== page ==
Glissade safety tips:  When glissading, it’s important to see where you are going and stay off the really steep stuff.  You want a “runout”, where the grade flattens a bit and you can slow to a stop.  If things get steep, and yet you still feel safe with a glissade, you must have an ice axe and slide on your butt, braking all the way with the axe.  You also need to be comfortable doing a self-arrest in case things get out of hand.  Safety first of course, but when you feel the need for speed and you have a good runout below you, let ‘er go!

The Big Boy, Mount Rainier, from Mount St. Helens.

The Big Boy, Mount Rainier, from Mount St. Helens.

After the climb I headed home to Portland the back way.  In other words, instead of returning west to I5 then south (boring!), I drove east on Forest Road 90, continuing as it turns into Curly Creek Road.  I slept overnight in my van along the upper Lewis River and did a couple short hikes next day in the beautiful forest here.   It was good to stretch my legs, which were sore from the climb.  Then I continued, turning right on the Wind River Road all the way into Carson.  I did stop again to do a hike along the beautiful Falls Creek Falls (see next post for that).  Then I simply traveled Hwy. 14 from Carson west to Vancouver and across the river to Portland.

Skiing Mount St. Helens.

Skiing Mount St. Helens.

Note that to climb Mount St. Helens you need to visit the MSHI website for instructions on the permitting process.  During summer a limited-entry permitting system is in place.  But I’ve always done it in Spring, where you can buy the $22 permit online, pick it up in Cougar on the way to the trailhead, and have at the mountain when it still has significant snow.  Believe me it is easier to climb it in snow, because of the loose pumice (2 steps up – 1 step down) nature of the surface in summertime.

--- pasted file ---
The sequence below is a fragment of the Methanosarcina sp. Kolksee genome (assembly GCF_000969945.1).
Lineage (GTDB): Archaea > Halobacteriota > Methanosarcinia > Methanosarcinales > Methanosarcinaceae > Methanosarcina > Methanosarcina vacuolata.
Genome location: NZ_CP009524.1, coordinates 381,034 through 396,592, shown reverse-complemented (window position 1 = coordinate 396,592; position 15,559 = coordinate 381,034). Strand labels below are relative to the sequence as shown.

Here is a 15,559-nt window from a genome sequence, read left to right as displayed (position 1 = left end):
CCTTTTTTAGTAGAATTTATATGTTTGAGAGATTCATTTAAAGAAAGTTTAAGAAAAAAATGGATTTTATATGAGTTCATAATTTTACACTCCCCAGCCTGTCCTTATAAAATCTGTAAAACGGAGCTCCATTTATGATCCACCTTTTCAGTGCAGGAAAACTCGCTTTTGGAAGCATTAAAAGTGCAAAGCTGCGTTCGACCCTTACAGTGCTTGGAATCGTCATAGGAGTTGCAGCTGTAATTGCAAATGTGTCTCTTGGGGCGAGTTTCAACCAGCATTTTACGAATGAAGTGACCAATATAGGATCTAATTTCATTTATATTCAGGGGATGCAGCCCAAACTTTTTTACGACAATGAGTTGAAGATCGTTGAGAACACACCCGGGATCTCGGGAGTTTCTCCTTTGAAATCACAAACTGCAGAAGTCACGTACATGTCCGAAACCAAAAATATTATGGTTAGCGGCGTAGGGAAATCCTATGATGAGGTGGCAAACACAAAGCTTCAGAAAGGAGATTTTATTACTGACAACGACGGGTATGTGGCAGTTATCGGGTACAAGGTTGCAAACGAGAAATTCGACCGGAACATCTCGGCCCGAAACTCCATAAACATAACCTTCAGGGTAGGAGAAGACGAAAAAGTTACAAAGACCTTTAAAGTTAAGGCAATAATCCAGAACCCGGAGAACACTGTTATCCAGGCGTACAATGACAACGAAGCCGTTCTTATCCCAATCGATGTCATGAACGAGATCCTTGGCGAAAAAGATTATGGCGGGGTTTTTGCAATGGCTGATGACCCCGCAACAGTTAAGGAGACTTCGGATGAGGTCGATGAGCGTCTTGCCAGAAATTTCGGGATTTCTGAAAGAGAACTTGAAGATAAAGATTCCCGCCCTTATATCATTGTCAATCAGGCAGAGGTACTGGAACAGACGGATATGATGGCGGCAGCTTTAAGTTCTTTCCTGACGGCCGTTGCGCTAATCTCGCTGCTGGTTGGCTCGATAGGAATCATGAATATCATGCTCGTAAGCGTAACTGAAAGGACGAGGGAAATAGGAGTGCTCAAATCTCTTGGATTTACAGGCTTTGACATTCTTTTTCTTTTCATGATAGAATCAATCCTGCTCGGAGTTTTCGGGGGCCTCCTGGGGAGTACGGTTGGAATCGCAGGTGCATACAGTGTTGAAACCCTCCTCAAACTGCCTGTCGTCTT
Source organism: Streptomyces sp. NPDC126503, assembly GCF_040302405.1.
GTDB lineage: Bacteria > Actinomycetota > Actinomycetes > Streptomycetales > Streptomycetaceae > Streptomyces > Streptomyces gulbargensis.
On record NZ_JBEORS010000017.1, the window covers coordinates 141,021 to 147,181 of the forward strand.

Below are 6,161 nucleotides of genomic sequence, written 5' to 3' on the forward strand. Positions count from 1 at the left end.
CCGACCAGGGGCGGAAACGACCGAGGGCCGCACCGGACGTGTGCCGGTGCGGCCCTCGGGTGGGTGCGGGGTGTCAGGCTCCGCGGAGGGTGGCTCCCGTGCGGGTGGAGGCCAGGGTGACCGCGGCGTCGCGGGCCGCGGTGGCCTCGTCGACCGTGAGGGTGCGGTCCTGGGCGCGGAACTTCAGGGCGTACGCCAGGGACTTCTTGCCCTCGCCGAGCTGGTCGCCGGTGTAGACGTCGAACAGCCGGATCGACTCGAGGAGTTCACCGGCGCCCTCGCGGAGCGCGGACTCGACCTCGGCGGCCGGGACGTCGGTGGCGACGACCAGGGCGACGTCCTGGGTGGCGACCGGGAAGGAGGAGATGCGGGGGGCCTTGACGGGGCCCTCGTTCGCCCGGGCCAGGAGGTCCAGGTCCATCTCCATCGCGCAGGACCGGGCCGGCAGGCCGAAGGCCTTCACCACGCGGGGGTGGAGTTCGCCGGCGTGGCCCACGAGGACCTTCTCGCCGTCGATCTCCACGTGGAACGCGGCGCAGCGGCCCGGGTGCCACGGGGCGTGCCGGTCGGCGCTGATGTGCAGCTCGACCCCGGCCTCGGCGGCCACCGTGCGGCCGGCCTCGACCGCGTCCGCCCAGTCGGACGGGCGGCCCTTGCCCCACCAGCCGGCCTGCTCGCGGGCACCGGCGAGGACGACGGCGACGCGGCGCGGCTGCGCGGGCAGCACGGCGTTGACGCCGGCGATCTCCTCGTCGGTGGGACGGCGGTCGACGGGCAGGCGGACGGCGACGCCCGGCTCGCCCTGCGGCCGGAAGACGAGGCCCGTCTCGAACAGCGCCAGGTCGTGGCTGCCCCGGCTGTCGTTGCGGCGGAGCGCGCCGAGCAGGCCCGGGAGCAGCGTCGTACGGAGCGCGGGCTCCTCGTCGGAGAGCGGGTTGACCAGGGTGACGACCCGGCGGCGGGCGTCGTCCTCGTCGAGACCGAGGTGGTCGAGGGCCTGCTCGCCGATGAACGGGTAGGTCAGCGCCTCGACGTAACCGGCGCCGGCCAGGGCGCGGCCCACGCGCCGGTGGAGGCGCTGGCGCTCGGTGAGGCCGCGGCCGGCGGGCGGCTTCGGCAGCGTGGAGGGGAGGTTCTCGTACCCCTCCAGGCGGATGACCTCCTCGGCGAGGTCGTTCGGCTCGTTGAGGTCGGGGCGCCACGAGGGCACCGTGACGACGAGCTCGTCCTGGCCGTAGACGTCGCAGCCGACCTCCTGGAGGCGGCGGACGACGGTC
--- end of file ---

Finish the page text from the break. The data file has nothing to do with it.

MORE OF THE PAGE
The glissading track formed in the snow from climbers descending Mount St. Helens.  Mount Hood is visible in the distance.

The glissading track formed in the snow from climbers descending Mount St. Helens. Mount Hood is visible in the distance.

Cross-country Skiing at Mt Hood   14 comments

Mount Hood peeks above the fir trees during a cross-country ski outing in Oregon's Cascade Mountains.

Mount Hood peeks above the fir trees during a cross-country ski outing in Oregon’s Cascade Mountains.

It grew cold and snowed in our mountains during the first week of spring.  When the storm broke I took the opportunity to go up to Mount Hood and ski.  Whenever I tell somebody I have gone skiing they immediately assume downhill skiing.  I mostly cross-country ski nowadays, though I still love downhill.  It was a beautiful day.

If you are looking for a good place to begin your winter exploration of Mt Hood (on skis or snowshoes), I think Trillium Lake is a good choice.  Those who know the area well might scoff at this choice.  After all, it is fairly popular and can get crowded.  It is very easy to find, however, and offers the option of quickly losing the crowds to ski very beautiful terrain.

Mount Hood stands near snow-covered Trillium Lake on a full moon ski.

Mount Hood stands near snow-covered Trillium Lake on a full moon ski.

Trillium Lake Snowpark lies just a few miles east of the pass at Government Camp, along Highway 26.  Coming from Portland it is on your right.  You immediately descend into a beautiful basin.  On skis it is quite an exciting descent, but because you are following a wide snow-covered road, there is plenty of width to snowplow.  From the bottom you can do like 95% of folks do and circle Trillium Lake.  This is a fantastic option for a beginner (who would probably take off skis and walk down the big hill).

Ice clings to moss along a cross-country skiing trail in Oregon.

Ice clings to moss along a cross-country skiing trail in Oregon.

If you are more of an intermediate, or adventurous novice, go straight ahead at the bottom of the hill.  Then take your first left, climbing up a hill, still on a logging road, to start the Mud Creek Loop.  You will leave most other skiers and shoers behind.  From this loop, you have a couple other options aside from staying on the loop road.  About a mile up, you will see the signed Quarry Trail take off to the right.  This fairly narrow trail descends through open areas and shortens the loop.  You can leave the trail and cut long beautiful turns if you have the ability.

There are plenty of beautiful details to admire on a cross-country ski outing.

There are plenty of beautiful details to admire on a cross-country ski outing.

On Saturday I did a favorite trail of mine, the Lostman.  Other than the name, I like this narrow loop trail for its beauty and generally great snow conditions.  Look for the signed trail leaving Mud Creek Road on the left.  The trail is narrow but not steep, only about a couple miles in length.  You will invariably have it to yourself.  Keep a close watch on the blue diamonds though, because the trail’s name is very appropriate.  You come back out on Mud Creek Road, where you can either turn right to retrace your route back to Trillium Lake or continue the main loop by turning left.